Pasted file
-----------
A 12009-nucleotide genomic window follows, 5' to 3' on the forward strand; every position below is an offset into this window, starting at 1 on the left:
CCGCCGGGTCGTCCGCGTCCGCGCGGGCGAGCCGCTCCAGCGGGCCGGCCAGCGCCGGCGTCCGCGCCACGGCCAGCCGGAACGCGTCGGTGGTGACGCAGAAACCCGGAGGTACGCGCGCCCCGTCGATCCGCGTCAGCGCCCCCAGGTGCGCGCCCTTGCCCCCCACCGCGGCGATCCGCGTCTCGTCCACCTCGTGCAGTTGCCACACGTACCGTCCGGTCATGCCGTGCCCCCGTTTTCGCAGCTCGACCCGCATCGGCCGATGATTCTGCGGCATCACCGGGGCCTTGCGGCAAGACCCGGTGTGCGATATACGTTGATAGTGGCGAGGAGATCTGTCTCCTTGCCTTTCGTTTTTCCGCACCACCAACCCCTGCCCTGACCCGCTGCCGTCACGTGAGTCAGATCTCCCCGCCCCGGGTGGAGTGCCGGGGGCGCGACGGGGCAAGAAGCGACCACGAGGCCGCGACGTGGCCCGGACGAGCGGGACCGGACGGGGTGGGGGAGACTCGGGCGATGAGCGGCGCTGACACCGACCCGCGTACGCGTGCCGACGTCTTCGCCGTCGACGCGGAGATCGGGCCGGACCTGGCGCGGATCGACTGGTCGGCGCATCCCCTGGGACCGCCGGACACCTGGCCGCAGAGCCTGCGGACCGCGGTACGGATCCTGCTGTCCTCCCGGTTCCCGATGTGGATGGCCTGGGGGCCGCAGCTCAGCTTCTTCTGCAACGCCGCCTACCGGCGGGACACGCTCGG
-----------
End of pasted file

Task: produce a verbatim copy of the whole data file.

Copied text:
A 12009-nucleotide genomic window follows, 5' to 3' on the forward strand; every position below is an offset into this window, starting at 1 on the left:
CCGCCGGGTCGTCCGCGTCCGCGCGGGCGAGCCGCTCCAGCGGGCCGGCCAGCGCCGGCGTCCGCGCCACGGCCAGCCGGAACGCGTCGGTGGTGACGCAGAAACCCGGAGGTACGCGCGCCCCGTCGATCCGCGTCAGCGCCCCCAGGTGCGCGCCCTTGCCCCCCACCGCGGCGATCCGCGTCTCGTCCACCTCGTGCAGTTGCCACACGTACCGTCCGGTCATGCCGTGCCCCCGTTTTCGCAGCTCGACCCGCATCGGCCGATGATTCTGCGGCATCACCGGGGCCTTGCGGCAAGACCCGGTGTGCGATATACGTTGATAGTGGCGAGGAGATCTGTCTCCTTGCCTTTCGTTTTTCCGCACCACCAACCCCTGCCCTGACCCGCTGCCGTCACGTGAGTCAGATCTCCCCGCCCCGGGTGGAGTGCCGGGGGCGCGACGGGGCAAGAAGCGACCACGAGGCCGCGACGTGGCCCGGACGAGCGGGACCGGACGGGGTGGGGGAGACTCGGGCGATGAGCGGCGCTGACACCGACCCGCGTACGCGTGCCGACGTCTTCGCCGTCGACGCGGAGATCGGGCCGGACCTGGCGCGGATCGACTGGTCGGCGCATCCCCTGGGACCGCCGGACACCTGGCCGCAGAGCCTGCGGACCGCGGTACGGATCCTGCTGTCCTCCCGGTTCCCGATGTGGATGGCCTGGGGGCCGCAGCTCAGCTTCTTCTGCAACGCCGCCTACCGGCGGGACACGCTCGG